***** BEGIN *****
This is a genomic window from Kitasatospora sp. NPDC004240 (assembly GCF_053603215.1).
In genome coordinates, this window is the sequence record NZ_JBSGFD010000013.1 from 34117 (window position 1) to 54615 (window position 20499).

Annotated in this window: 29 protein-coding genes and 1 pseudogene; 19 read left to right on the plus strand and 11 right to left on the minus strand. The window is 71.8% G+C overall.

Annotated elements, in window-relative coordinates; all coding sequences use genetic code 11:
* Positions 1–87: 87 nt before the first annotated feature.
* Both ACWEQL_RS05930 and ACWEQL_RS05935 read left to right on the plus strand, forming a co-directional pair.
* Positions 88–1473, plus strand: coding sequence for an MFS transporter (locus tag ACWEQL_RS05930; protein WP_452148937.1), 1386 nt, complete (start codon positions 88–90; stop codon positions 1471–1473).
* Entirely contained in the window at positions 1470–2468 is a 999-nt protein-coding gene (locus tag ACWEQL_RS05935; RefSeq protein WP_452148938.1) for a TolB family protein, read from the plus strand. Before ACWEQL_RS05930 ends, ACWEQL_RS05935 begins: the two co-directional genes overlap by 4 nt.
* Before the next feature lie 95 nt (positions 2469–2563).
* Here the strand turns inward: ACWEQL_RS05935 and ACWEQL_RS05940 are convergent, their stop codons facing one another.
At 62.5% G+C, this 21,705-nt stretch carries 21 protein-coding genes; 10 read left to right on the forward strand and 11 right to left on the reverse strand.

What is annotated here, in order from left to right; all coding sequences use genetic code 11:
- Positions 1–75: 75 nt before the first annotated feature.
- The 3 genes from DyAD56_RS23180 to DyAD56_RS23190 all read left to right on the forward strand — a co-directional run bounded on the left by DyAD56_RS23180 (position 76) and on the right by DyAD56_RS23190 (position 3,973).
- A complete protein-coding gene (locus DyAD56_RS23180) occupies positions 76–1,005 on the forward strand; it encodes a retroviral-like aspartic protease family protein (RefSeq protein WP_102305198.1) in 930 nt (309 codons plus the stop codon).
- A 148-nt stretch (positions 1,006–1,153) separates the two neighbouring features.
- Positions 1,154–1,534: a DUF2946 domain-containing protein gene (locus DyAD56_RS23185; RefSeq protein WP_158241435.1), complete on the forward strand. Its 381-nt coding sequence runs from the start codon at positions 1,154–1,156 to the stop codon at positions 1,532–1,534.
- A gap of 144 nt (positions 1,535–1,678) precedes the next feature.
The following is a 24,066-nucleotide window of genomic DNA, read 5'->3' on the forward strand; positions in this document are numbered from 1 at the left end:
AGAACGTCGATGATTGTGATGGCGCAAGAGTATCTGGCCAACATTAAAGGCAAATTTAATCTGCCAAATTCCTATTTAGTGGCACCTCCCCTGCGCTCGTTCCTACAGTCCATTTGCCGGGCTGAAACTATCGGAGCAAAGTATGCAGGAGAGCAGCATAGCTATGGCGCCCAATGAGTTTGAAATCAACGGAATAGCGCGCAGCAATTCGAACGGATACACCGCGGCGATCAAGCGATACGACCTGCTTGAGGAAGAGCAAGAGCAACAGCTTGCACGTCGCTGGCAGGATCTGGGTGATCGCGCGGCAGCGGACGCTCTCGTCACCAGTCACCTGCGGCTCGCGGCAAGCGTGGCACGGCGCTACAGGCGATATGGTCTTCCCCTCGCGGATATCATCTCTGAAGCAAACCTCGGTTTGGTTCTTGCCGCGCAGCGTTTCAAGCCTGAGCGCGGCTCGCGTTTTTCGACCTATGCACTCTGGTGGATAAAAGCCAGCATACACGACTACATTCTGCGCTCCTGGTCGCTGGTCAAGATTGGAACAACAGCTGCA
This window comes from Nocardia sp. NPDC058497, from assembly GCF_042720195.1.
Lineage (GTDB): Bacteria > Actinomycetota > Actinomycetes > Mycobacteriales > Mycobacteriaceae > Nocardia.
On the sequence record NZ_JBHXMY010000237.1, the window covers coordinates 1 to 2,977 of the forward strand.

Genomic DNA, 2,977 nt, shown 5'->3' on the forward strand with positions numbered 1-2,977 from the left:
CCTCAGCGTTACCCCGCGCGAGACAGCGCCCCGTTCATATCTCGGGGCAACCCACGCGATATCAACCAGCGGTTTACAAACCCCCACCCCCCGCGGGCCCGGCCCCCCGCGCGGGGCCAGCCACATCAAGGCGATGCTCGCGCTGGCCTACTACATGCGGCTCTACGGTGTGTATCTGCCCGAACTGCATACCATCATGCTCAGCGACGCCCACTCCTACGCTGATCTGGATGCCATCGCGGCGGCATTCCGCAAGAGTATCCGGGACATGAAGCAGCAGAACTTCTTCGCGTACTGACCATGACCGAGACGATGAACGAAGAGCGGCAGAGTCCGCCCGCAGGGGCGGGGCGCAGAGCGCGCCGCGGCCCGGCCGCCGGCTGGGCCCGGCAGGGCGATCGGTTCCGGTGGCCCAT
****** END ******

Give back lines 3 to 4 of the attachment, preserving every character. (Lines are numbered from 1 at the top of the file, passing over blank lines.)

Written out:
Annotated in this window: 29 protein-coding genes and 1 pseudogene; 19 read left to right on the plus strand and 11 right to left on the minus strand. The window is 71.8% G+C overall.

Annotated elements, in window-relative coordinates; all coding sequences use genetic code 11: